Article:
Mammoths: Resurrecting Extinct Megafauna

All about mammoths

Learn about these interesting extinct creatures.

Mammoth fossils

Photos of mammoth skulls and a complete skeleton in the collection.

What Killed the Mammoths?

Ancient climate change cornered the woolly mammoth into a shrinking habitat, but humans delivered the final blow by hunting the species into extinction, a new study suggests.

The Mammoth Site of South Dakota

You can take a virtual tour of the world’s largest mammoth research facility.

Ice Age Animals

Read a book

Mammoths: Ice-Age Giants by Lisa W. Nelson and Larry D. Agenbroad is nicely organized compendium for young adults, covering a broad spectrum of topics including global distribution, physiology, fossil and mummified finds, and theories on mammoth extinction (First Avenue Editions, 2001).

Fossil Hunt Opportunities and Courses

Several museum opportunities for volunteers and students are listed on this site. Also check with your local natural history museum or university for expedition opportunities.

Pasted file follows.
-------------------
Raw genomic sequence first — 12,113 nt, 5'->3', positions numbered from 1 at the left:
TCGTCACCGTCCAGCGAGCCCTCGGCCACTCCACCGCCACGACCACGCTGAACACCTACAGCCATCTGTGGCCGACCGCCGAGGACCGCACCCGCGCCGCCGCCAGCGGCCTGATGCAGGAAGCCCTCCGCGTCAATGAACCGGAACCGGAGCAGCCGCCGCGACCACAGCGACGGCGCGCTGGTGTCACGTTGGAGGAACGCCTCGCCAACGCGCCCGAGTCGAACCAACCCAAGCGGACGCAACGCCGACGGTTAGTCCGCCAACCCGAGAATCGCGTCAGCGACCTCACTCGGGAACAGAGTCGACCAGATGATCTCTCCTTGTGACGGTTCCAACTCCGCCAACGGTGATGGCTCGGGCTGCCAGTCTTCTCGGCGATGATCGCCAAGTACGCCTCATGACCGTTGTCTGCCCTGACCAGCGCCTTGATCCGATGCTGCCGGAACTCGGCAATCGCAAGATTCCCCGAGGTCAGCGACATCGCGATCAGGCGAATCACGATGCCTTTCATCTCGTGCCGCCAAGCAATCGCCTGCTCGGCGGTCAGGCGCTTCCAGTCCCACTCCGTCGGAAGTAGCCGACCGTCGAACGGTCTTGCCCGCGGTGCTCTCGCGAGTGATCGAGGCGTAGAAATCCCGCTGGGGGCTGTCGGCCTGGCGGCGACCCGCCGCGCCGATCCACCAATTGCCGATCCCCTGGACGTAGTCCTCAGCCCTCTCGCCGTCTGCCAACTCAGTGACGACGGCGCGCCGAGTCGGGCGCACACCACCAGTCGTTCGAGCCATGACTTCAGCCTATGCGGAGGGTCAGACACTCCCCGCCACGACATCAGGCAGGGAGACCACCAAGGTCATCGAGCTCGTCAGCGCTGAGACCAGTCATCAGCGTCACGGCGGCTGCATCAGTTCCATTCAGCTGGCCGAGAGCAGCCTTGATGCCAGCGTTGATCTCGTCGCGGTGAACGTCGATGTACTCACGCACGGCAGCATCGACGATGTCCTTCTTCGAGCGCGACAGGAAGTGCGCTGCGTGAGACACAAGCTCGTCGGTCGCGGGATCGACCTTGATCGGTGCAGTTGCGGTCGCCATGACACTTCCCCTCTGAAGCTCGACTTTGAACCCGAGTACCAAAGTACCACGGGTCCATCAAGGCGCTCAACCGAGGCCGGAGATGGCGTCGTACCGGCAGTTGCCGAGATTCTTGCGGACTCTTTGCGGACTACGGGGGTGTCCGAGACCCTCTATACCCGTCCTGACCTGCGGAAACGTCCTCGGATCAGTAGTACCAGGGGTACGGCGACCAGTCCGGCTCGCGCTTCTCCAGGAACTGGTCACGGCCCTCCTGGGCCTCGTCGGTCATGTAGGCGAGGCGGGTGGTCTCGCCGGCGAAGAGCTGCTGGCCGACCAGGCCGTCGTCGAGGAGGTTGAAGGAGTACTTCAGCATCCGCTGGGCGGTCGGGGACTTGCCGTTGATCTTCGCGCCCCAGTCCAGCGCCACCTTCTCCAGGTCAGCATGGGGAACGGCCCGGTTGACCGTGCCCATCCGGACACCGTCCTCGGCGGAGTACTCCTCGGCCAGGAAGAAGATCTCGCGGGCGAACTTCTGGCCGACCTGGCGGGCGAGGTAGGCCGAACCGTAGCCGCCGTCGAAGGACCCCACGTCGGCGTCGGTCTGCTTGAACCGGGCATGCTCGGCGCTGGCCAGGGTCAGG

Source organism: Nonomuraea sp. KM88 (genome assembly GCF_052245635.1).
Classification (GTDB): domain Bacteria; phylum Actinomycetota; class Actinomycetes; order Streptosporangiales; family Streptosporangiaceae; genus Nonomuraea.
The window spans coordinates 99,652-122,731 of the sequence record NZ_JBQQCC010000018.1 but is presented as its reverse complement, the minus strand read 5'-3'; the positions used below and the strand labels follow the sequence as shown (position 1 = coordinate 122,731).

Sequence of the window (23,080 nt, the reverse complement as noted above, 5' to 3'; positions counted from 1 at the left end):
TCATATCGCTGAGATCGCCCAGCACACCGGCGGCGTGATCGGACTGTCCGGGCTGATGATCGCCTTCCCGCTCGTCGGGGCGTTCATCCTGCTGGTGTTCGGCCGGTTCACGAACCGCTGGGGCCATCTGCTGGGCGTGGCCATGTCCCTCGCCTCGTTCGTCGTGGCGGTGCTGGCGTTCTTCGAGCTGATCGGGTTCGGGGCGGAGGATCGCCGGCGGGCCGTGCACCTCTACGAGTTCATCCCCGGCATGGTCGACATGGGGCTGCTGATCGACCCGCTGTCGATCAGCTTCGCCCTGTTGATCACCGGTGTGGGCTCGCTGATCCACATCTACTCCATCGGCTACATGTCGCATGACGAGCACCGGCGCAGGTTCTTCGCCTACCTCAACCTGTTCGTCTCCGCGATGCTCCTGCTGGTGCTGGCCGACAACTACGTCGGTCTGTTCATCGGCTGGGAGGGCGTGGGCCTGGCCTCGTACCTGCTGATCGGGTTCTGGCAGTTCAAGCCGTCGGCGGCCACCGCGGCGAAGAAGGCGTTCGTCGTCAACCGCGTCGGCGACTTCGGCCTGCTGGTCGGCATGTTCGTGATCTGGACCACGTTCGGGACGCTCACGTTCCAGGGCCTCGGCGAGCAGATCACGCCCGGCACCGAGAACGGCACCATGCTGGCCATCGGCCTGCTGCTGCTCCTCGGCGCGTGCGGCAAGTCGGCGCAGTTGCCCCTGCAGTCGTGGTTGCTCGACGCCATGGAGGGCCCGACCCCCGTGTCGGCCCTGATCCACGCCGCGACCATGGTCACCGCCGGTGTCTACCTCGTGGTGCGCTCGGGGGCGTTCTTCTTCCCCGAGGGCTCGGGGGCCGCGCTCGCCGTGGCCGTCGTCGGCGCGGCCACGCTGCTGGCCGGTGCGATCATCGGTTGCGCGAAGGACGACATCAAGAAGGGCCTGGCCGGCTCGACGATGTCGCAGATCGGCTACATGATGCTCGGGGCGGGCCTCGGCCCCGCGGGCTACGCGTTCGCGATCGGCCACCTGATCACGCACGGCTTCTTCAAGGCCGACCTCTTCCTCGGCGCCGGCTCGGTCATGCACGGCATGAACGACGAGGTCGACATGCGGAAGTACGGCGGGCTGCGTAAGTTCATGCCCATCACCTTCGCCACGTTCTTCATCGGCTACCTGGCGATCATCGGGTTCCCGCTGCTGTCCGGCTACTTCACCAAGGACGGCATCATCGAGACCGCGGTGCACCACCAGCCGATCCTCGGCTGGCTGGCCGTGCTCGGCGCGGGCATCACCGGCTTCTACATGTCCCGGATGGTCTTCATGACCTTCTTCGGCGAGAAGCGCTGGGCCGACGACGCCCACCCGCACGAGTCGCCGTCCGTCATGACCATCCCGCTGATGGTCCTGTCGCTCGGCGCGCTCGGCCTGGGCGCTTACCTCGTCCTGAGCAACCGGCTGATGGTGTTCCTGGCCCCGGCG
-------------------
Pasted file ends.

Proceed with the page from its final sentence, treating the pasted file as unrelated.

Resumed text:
ElderHostel at Mammoth Site, SD

Learn how to excavate, record and preserve fossil material along with a field trip.

For educators: activities and graphics of the woolly mammoth

  1. Foucault, A., and A. Tikhonov. 2004. Les Mammouths geles de Siberie et d’Alaska. Pour la Science 43: 26-32. (in French)
  2. Stone, R. 2001. Mammoth: The Resurrection of an Ice Age Giant. Cambridge, MA: Perseus Publishing.
  3. Salsberg, C. A. 2000. Resurrecting the Woolly Mammoth: Science, Law, Ethics, and Religion. Stanford Technology Law Review 1.
  4. Vartanyan, S. L., V. E. Garutt, and A. V. Sher. 1993. Holocene dwarf mammoths from Wrangel Island in the Siberian Arctic. Nature 362: 336-339.
  5. Guthrie, R. D. 2004. Radiocarbon evidence of mid-Holocene mammoths stranded on an Alaskan Bering Sea island. Nature 429: 746-749.
  6. Guthrie, R. D. 1990. Frozen Fauna of the Mammoth Steppe. Chicago, IL: University of Chicago Press.
  7. Grayson, D. K., and D. J. Meltzer. 2002. Clovis hunting and large mammal extinction: A critical review of the evidence. Journal of World Prehistory 16: 313-359.
  8. Grayson, D. K., and D. J. Meltzer. 2003. A requiem for North American overkill. Journal of Archaeological Science 30: 585-593.
  9. Fiedel, S., and G. Haynes 2004. A premature burial: Comments on Grayson and Meltzer’s “Requiem for Overkill.” Journal of Archaeological Science 31: 121-131.